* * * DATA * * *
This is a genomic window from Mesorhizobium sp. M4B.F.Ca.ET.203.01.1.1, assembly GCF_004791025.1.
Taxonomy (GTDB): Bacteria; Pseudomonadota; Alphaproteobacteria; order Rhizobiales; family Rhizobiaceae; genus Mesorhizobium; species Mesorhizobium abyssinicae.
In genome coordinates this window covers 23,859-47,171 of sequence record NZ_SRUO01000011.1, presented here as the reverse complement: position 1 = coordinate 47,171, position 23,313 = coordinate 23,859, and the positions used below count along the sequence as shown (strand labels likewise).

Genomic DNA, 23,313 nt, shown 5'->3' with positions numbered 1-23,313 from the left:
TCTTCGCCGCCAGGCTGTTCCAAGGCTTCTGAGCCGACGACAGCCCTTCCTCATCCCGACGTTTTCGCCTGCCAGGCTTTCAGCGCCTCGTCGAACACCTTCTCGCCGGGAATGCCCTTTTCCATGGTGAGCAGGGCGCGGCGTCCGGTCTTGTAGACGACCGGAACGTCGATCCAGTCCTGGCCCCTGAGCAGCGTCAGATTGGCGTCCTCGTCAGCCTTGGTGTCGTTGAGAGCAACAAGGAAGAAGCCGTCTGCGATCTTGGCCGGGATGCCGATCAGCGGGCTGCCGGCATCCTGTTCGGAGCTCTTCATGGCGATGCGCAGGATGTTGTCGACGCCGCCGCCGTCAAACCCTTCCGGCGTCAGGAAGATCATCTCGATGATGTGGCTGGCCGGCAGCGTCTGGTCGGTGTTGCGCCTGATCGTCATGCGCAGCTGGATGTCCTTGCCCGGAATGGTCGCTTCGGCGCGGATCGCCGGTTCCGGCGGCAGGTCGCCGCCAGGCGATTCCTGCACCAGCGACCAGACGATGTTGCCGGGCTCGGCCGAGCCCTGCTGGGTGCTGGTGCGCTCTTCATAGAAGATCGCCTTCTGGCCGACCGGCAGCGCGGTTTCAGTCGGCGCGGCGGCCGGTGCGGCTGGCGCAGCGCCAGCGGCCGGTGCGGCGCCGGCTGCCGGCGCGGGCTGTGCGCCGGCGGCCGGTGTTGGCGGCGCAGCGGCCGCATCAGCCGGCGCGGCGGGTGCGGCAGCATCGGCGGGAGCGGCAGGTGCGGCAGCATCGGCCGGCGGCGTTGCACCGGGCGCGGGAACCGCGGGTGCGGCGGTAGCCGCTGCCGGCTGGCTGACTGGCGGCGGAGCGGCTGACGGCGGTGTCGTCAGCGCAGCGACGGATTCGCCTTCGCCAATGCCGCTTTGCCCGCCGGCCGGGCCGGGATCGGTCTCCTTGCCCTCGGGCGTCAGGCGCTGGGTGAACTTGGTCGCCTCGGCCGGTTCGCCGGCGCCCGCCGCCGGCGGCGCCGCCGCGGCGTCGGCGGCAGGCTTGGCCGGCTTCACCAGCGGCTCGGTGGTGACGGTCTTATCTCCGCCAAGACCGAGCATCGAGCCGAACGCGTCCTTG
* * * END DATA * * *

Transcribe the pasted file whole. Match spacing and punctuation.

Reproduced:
This is a genomic window from Mesorhizobium sp. M4B.F.Ca.ET.203.01.1.1, assembly GCF_004791025.1.
Taxonomy (GTDB): Bacteria; Pseudomonadota; Alphaproteobacteria; order Rhizobiales; family Rhizobiaceae; genus Mesorhizobium; species Mesorhizobium abyssinicae.
In genome coordinates this window covers 23,859-47,171 of sequence record NZ_SRUO01000011.1, presented here as the reverse complement: position 1 = coordinate 47,171, position 23,313 = coordinate 23,859, and the positions used below count along the sequence as shown (strand labels likewise).

Genomic DNA, 23,313 nt, shown 5'->3' with positions numbered 1-23,313 from the left:
TCTTCGCCGCCAGGCTGTTCCAAGGCTTCTGAGCCGACGACAGCCCTTCCTCATCCCGACGTTTTCGCCTGCCAGGCTTTCAGCGCCTCGTCGAACACCTTCTCGCCGGGAATGCCCTTTTCCATGGTGAGCAGGGCGCGGCGTCCGGTCTTGTAGACGACCGGAACGTCGATCCAGTCCTGGCCCCTGAGCAGCGTCAGATTGGCGTCCTCGTCAGCCTTGGTGTCGTTGAGAGCAACAAGGAAGAAGCCGTCTGCGATCTTGGCCGGGATGCCGATCAGCGGGCTGCCGGCATCCTGTTCGGAGCTCTTCATGGCGATGCGCAGGATGTTGTCGACGCCGCCGCCGTCAAACCCTTCCGGCGTCAGGAAGATCATCTCGATGATGTGGCTGGCCGGCAGCGTCTGGTCGGTGTTGCGCCTGATCGTCATGCGCAGCTGGATGTCCTTGCCCGGAATGGTCGCTTCGGCGCGGATCGCCGGTTCCGGCGGCAGGTCGCCGCCAGGCGATTCCTGCACCAGCGACCAGACGATGTTGCCGGGCTCGGCCGAGCCCTGCTGGGTGCTGGTGCGCTCTTCATAGAAGATCGCCTTCTGGCCGACCGGCAGCGCGGTTTCAGTCGGCGCGGCGGCCGGTGCGGCTGGCGCAGCGCCAGCGGCCGGTGCGGCGCCGGCTGCCGGCGCGGGCTGTGCGCCGGCGGCCGGTGTTGGCGGCGCAGCGGCCGCATCAGCCGGCGCGGCGGGTGCGGCAGCATCGGCGGGAGCGGCAGGTGCGGCAGCATCGGCCGGCGGCGTTGCACCGGGCGCGGGAACCGCGGGTGCGGCGGTAGCCGCTGCCGGCTGGCTGACTGGCGGCGGAGCGGCTGACGGCGGTGTCGTCAGCGCAGCGACGGATTCGCCTTCGCCAATGCCGCTTTGCCCGCCGGCCGGGCCGGGATCGGTCTCCTTGCCCTCGGGCGTCAGGCGCTGGGTGAACTTGGTCGCCTCGGCCGGTTCGCCGGCGCCCGCCGCCGGCGGCGCCGCCGCGGCGTCGGCGGCAGGCTTGGCCGGCTTCACCAGCGGCTCGGTGGTGACGGTCTTATCTCCGCCAAGACCGAGCATCGAGCCGAACGCGTCCTTG